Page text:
Veteran children's author Susan Blackaby was shown snippets of illustrator Carmen Segovia's work and given a challenge: could she make a story using Carmen's characters?

Yes. Oh, yes indeed, she could.

Blackaby rose to the challenge and together she and Segovia created the most exquisite picture book I've seen in years: Brownie Groundhog and the February Fox (Sterling, 2011). In engaging yet economical text, Blackaby gave spark to Brownie groundhog, who comes out of hibernation way too early, only to encounter a fox who means to eat him. The classic trickster tale is given an electric jolt with Blackaby's dry wit and comic sensibilities, and Segovia's elegant art evokes the best of the two-color gems from the '60s.

My advice? Do yourself a favor and get your hands on a copy. Then read it with a cup of cocoa and cinnamon toast. And if you like what you read, bring your kids to Powell's Books at Cedar Hills Crossing at 4:30 this Friday. Susan and YA author Emily Whitman will be holding a free Young Writers Workshop, focusing on poetry, for 10-18 year-olds who love to write.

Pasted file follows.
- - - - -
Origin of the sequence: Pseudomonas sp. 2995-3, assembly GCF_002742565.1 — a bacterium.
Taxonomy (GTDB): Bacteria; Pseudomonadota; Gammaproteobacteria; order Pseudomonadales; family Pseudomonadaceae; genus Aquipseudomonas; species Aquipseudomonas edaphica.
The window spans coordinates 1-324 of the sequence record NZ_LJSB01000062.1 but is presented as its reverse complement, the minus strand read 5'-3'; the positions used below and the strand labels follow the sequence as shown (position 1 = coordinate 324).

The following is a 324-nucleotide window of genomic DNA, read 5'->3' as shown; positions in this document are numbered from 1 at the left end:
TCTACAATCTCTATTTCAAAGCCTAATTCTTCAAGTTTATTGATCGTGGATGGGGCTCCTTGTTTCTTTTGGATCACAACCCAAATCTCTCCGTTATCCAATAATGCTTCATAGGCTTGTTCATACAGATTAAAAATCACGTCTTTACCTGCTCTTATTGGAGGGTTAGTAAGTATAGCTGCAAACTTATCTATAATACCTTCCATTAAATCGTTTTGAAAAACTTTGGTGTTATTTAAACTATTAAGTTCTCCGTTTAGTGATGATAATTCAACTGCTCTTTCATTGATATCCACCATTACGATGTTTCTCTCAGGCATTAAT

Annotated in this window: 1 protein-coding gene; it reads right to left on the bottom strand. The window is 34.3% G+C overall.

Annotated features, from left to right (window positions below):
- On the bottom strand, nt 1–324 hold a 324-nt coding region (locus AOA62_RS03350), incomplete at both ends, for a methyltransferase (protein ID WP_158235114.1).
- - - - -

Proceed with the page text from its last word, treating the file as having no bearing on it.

Written by Heather Vogel Frederick
Also, Susan Blackaby's official Brownie Groundhog unveiling will be held at 11am on January 22 at A Children's Place Bookstore. She'll be teaming up with Heather Vogel Frederick, who will share her new picture book, Babyberry Pie (Harcourt, 2010) in an event they've dubbed 'Elevenses with the Authors'. Bring your kids and join them for a sugar blast when they troop across the street to the Eclectic Kitchen for a post-reading nosh: cinnamon treats and berry tarts all around!

Saturday, January 1, 2011

Susan Fletcher on Dragon Chronicles Book 4: Ancient, Strange and Lovely

Atheneum, 2010
Happy New Year, one and all! Today, Susan Fletcher joins me to talk about the publication of Book 4 in her Dragon Chronicles series: Ancient, Strange, and Lovely, (Atheneum, 2010). Personally, I can think of no better way of ushering in 2011.